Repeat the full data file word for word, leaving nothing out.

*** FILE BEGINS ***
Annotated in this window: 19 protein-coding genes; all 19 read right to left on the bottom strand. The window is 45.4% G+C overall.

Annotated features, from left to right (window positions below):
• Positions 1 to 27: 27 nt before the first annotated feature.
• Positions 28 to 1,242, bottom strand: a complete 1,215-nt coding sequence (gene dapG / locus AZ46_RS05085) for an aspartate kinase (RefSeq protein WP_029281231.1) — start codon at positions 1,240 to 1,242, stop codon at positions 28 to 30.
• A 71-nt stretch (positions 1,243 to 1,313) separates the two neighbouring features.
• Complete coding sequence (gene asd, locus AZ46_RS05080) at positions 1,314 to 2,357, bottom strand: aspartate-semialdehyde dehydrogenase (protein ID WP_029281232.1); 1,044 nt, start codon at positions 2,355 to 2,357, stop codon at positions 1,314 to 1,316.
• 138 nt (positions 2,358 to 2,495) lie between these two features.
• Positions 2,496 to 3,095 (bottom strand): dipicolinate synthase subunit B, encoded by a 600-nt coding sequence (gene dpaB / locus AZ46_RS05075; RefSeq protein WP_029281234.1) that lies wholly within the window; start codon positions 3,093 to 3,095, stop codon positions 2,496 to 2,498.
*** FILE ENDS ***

Annotated in this window: 19 protein-coding genes; all 19 read right to left on the bottom strand. The window is 45.4% G+C overall.

Annotated features, from left to right (window positions below):
• Positions 1 to 27: 27 nt before the first annotated feature.
• Positions 28 to 1,242, bottom strand: a complete 1,215-nt coding sequence (gene dapG / locus AZ46_RS05085) for an aspartate kinase (RefSeq protein WP_029281231.1) — start codon at positions 1,240 to 1,242, stop codon at positions 28 to 30.
• A 71-nt stretch (positions 1,243 to 1,313) separates the two neighbouring features.
• Complete coding sequence (gene asd, locus AZ46_RS05080) at positions 1,314 to 2,357, bottom strand: aspartate-semialdehyde dehydrogenase (protein ID WP_029281232.1); 1,044 nt, start codon at positions 2,355 to 2,357, stop codon at positions 1,314 to 1,316.
• 138 nt (positions 2,358 to 2,495) lie between these two features.
• Positions 2,496 to 3,095 (bottom strand): dipicolinate synthase subunit B, encoded by a 600-nt coding sequence (gene dpaB / locus AZ46_RS05075; RefSeq protein WP_029281234.1) that lies wholly within the window; start codon positions 3,093 to 3,095, stop codon positions 2,496 to 2,498.